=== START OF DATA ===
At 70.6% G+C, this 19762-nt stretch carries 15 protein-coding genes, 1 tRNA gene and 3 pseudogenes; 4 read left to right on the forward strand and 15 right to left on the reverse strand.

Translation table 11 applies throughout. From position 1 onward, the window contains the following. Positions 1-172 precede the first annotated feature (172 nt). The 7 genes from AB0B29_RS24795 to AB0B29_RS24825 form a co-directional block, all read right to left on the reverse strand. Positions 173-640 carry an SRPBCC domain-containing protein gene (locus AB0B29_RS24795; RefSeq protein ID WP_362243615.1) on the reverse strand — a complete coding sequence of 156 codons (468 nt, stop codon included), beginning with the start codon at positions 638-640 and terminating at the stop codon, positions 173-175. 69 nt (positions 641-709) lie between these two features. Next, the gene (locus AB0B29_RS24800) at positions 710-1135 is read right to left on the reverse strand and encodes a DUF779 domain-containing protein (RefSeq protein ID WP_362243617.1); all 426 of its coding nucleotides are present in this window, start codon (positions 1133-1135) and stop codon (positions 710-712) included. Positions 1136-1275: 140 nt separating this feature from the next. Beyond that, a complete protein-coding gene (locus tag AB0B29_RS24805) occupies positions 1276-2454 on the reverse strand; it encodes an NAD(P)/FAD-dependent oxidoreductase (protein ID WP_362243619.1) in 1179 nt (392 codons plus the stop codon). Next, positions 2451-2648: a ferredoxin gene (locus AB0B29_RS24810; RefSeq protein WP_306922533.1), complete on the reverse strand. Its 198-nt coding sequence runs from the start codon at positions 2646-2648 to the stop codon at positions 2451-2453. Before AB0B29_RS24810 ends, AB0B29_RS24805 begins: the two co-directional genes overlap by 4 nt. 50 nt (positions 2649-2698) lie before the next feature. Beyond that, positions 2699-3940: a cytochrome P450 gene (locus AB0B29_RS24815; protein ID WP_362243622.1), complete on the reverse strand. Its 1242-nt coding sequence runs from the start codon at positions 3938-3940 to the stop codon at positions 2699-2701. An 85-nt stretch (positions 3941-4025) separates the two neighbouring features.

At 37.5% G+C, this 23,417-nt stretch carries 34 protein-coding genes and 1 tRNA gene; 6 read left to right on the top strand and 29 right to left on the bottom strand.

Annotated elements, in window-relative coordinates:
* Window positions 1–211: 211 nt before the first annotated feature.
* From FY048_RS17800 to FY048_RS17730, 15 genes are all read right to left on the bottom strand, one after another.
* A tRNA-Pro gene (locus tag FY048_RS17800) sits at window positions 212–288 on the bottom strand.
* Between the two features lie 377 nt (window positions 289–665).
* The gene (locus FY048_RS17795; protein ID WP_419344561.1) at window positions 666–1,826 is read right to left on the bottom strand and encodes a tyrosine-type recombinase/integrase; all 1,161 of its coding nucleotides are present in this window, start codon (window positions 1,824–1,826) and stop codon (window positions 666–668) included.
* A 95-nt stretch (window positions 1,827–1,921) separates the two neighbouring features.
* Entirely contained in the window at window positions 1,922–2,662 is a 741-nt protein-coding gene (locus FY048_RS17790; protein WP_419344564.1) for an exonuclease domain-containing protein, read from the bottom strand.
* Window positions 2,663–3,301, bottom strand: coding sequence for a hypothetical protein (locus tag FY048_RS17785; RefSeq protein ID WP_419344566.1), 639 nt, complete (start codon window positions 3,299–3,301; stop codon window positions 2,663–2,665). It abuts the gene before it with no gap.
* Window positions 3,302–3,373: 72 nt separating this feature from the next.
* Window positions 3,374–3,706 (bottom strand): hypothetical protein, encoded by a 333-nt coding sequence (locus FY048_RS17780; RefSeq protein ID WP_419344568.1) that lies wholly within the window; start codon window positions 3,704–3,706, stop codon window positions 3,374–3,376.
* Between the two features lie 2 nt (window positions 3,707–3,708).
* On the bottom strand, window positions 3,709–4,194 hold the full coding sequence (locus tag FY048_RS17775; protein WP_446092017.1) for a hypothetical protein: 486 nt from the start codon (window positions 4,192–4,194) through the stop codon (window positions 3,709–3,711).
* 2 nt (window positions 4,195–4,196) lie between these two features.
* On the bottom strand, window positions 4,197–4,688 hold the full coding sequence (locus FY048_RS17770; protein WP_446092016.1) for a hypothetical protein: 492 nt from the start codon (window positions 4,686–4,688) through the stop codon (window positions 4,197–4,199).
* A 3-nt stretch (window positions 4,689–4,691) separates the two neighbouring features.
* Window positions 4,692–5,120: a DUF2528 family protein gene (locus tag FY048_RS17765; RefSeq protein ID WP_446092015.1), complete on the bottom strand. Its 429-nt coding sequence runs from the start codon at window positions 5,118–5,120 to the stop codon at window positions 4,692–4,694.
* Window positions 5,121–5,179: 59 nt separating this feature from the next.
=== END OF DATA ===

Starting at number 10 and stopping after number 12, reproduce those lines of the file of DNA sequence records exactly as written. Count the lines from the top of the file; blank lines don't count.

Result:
* A 95-nt stretch (window positions 1,827–1,921) separates the two neighbouring features.
* Entirely contained in the window at window positions 1,922–2,662 is a 741-nt protein-coding gene (locus FY048_RS17790; protein WP_419344564.1) for an exonuclease domain-containing protein, read from the bottom strand.
* Window positions 2,663–3,301, bottom strand: coding sequence for a hypothetical protein (locus tag FY048_RS17785; RefSeq protein ID WP_419344566.1), 639 nt, complete (start codon window positions 3,299–3,301; stop codon window positions 2,663–2,665). It abuts the gene before it with no gap.